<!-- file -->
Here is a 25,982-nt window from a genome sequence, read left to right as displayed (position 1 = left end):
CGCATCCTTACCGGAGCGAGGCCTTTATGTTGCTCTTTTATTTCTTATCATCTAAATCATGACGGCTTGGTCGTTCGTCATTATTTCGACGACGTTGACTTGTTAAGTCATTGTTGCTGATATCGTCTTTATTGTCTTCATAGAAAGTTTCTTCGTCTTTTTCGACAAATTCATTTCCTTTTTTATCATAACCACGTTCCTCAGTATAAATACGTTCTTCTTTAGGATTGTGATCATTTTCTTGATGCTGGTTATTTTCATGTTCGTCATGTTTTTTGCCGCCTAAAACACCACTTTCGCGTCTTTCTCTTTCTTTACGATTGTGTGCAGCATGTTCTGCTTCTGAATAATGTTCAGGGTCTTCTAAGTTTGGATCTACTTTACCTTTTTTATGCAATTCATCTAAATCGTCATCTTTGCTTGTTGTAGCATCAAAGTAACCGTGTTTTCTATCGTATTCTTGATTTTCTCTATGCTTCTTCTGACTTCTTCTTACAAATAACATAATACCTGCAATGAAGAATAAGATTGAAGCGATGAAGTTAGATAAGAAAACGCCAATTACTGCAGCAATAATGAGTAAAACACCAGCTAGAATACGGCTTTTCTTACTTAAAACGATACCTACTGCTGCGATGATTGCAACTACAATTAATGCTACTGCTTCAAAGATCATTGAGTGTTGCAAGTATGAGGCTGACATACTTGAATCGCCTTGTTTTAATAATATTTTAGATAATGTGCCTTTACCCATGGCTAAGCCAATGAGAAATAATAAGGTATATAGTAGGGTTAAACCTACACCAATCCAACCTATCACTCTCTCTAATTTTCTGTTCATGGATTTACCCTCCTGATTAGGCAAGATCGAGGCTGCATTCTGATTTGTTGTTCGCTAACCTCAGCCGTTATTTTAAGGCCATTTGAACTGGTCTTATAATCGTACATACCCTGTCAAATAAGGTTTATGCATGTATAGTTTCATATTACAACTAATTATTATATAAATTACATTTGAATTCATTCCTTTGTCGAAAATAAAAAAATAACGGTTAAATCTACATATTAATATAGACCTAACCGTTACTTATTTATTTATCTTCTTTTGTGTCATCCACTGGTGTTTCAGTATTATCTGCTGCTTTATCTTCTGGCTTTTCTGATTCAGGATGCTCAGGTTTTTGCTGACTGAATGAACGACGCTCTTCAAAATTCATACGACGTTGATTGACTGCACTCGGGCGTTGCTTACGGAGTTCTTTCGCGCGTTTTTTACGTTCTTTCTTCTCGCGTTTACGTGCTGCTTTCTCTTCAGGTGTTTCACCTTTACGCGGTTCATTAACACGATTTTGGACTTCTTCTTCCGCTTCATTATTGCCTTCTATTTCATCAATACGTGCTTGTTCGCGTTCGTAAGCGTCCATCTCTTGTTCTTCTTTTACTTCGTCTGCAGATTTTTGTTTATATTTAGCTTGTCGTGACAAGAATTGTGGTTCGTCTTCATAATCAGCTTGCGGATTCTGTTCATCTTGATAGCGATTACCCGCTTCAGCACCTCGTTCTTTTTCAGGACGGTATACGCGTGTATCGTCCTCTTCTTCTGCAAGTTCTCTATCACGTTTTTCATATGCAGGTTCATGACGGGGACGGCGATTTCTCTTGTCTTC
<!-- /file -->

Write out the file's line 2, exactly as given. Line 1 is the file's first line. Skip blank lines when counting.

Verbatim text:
CGCATCCTTACCGGAGCGAGGCCTTTATGTTGCTCTTTTATTTCTTATCATCTAAATCATGACGGCTTGGTCGTTCGTCATTATTTCGACGACGTTGACTTGTTAAGTCATTGTTGCTGATATCGTCTTTATTGTCTTCATAGAAAGTTTCTTCGTCTTTTTCGACAAATTCATTTCCTTTTTTATCATAACCACGTTCCTCAGTATAAATACGTTCTTCTTTAGGATTGTGATCATTTTCTTGATGCTGGTTATTTTCATGTTCGTCATGTTTTTTGCCGCCTAAAACACCACTTTCGCGTCTTTCTCTTTCTTTACGATTGTGTGCAGCATGTTCTGCTTCTGAATAATGTTCAGGGTCTTCTAAGTTTGGATCTACTTTACCTTTTTTATGCAATTCATCTAAATCGTCATCTTTGCTTGTTGTAGCATCAAAGTAACCGTGTTTTCTATCGTATTCTTGATTTTCTCTATGCTTCTTCTGACTTCTTCTTACAAATAACATAATACCTGCAATGAAGAATAAGATTGAAGCGATGAAGTTAGATAAGAAAACGCCAATTACTGCAGCAATAATGAGTAAAACACCAGCTAGAATACGGCTTTTCTTACTTAAAACGATACCTACTGCTGCGATGATTGCAACTACAATTAATGCTACTGCTTCAAAGATCATTGAGTGTTGCAAGTATGAGGCTGACATACTTGAATCGCCTTGTTTTAATAATATTTTAGATAATGTGCCTTTACCCATGGCTAAGCCAATGAGAAATAATAAGGTATATAGTAGGGTTAAACCTACACCAATCCAACCTATCACTCTCTCTAATTTTCTGTTCATGGATTTACCCTCCTGATTAGGCAAGATCGAGGCTGCATTCTGATTTGTTGTTCGCTAACCTCAGCCGTTATTTTAAGGCCATTTGAACTGGTCTTATAATCGTACATACCCTGTCAAATAAGGTTTATGCATGTATAGTTTCATATTACAACTAATTATTATATAAATTACATTTGAATTCATTCCTTTGTCGAAAATAAAAAAATAACGGTTAAATCTACATATTAATATAGACCTAACCGTTACTTATTTATTTATCTTCTTTTGTGTCATCCACTGGTGTTTCAGTATTATCTGCTGCTTTATCTTCTGGCTTTTCTGATTCAGGATGCTCAGGTTTTTGCTGACTGAATGAACGACGCTCTTCAAAATTCATACGACGTTGATTGACTGCACTCGGGCGTTGCTTACGGAGTTCTTTCGCGCGTTTTTTACGTTCTTTCTTCTCGCGTTTACGTGCTGCTTTCTCTTCAGGTGTTTCACCTTTACGCGGTTCATTAACACGATTTTGGACTTCTTCTTCCGCTTCATTATTGCCTTCTATTTCATCAATACGTGCTTGTTCGCGTTCGTAAGCGTCCATCTCTTGTTCTTCTTTTACTTCGTCTGCAGATTTTTGTTTATATTTAGCTTGTCGTGACAAGAATTGTGGTTCGTCTTCATAATCAGCTTGCGGATTCTGTTCATCTTGATAGCGATTACCCGCTTCAGCACCTCGTTCTTTTTCAGGACGGTATACGCGTGTATCGTCCTCTTCTTCTGCAAGTTCTCTATCACGTTTTTCATATGCAGGTTCATGACGGGGACGGCGATTTCTCTTGTCTTC